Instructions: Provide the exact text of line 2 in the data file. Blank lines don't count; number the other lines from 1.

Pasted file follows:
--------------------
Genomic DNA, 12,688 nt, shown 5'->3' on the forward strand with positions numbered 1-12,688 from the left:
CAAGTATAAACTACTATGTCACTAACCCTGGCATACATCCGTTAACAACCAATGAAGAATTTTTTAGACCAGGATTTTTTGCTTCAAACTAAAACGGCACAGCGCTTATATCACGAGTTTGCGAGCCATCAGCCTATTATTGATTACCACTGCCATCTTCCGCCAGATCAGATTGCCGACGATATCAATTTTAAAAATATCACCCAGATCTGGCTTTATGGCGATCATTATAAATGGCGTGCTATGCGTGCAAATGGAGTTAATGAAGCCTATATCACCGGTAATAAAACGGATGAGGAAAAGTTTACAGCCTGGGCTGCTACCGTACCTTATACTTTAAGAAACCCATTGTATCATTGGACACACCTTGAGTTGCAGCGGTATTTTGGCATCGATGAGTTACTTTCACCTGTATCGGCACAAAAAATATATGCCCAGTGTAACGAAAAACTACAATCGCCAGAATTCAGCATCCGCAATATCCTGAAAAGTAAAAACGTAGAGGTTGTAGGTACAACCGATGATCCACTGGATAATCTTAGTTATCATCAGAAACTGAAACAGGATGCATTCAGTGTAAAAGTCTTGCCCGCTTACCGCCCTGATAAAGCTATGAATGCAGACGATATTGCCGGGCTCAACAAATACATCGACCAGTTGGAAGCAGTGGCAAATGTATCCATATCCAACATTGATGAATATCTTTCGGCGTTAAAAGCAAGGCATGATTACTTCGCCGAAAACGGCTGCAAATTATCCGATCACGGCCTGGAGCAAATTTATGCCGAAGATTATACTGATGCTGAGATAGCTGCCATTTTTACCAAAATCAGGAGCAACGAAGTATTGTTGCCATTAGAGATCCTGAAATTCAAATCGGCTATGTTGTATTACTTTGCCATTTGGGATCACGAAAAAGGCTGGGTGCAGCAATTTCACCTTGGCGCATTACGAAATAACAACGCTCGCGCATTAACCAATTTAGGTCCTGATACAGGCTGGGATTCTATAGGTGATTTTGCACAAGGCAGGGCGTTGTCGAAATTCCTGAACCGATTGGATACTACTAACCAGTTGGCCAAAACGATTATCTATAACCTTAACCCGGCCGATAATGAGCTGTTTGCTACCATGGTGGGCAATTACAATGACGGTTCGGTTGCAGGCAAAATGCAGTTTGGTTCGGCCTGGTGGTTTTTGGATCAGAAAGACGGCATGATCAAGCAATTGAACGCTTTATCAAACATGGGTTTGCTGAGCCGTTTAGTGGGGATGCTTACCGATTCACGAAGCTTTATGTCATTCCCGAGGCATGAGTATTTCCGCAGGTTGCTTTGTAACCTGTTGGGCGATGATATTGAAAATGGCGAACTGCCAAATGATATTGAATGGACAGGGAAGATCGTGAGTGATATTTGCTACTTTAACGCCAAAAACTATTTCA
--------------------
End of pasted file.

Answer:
CAAGTATAAACTACTATGTCACTAACCCTGGCATACATCCGTTAACAACCAATGAAGAATTTTTTAGACCAGGATTTTTTGCTTCAAACTAAAACGGCACAGCGCTTATATCACGAGTTTGCGAGCCATCAGCCTATTATTGATTACCACTGCCATCTTCCGCCAGATCAGATTGCCGACGATATCAATTTTAAAAATATCACCCAGATCTGGCTTTATGGCGATCATTATAAATGGCGTGCTATGCGTGCAAATGGAGTTAATGAAGCCTATATCACCGGTAATAAAACGGATGAGGAAAAGTTTACAGCCTGGGCTGCTACCGTACCTTATACTTTAAGAAACCCATTGTATCATTGGACACACCTTGAGTTGCAGCGGTATTTTGGCATCGATGAGTTACTTTCACCTGTATCGGCACAAAAAATATATGCCCAGTGTAACGAAAAACTACAATCGCCAGAATTCAGCATCCGCAATATCCTGAAAAGTAAAAACGTAGAGGTTGTAGGTACAACCGATGATCCACTGGATAATCTTAGTTATCATCAGAAACTGAAACAGGATGCATTCAGTGTAAAAGTCTTGCCCGCTTACCGCCCTGATAAAGCTATGAATGCAGACGATATTGCCGGGCTCAACAAATACATCGACCAGTTGGAAGCAGTGGCAAATGTATCCATATCCAACATTGATGAATATCTTTCGGCGTTAAAAGCAAGGCATGATTACTTCGCCGAAAACGGCTGCAAATTATCCGATCACGGCCTGGAGCAAATTTATGCCGAAGATTATACTGATGCTGAGATAGCTGCCATTTTTACCAAAATCAGGAGCAACGAAGTATTGTTGCCATTAGAGATCCTGAAATTCAAATCGGCTATGTTGTATTACTTTGCCATTTGGGATCACGAAAAAGGCTGGGTGCAGCAATTTCACCTTGGCGCATTACGAAATAACAACGCTCGCGCATTAACCAATTTAGGTCCTGATACAGGCTGGGATTCTATAGGTGATTTTGCACAAGGCAGGGCGTTGTCGAAATTCCTGAACCGATTGGATACTACTAACCAGTTGGCCAAAACGATTATCTATAACCTTAACCCGGCCGATAATGAGCTGTTTGCTACCATGGTGGGCAATTACAATGACGGTTCGGTTGCAGGCAAAATGCAGTTTGGTTCGGCCTGGTGGTTTTTGGATCAGAAAGACGGCATGATCAAGCAATTGAACGCTTTATCAAACATGGGTTTGCTGAGCCGTTTAGTGGGGATGCTTACCGATTCACGAAGCTTTATGTCATTCCCGAGGCATGAGTATTTCCGCAGGTTGCTTTGTAACCTGTTGGGCGATGATATTGAAAATGGCGAACTGCCAAATGATATTGAATGGACAGGGAAGATCGTGAGTGATATTTGCTACTTTAACGCCAAAAACTATTTCA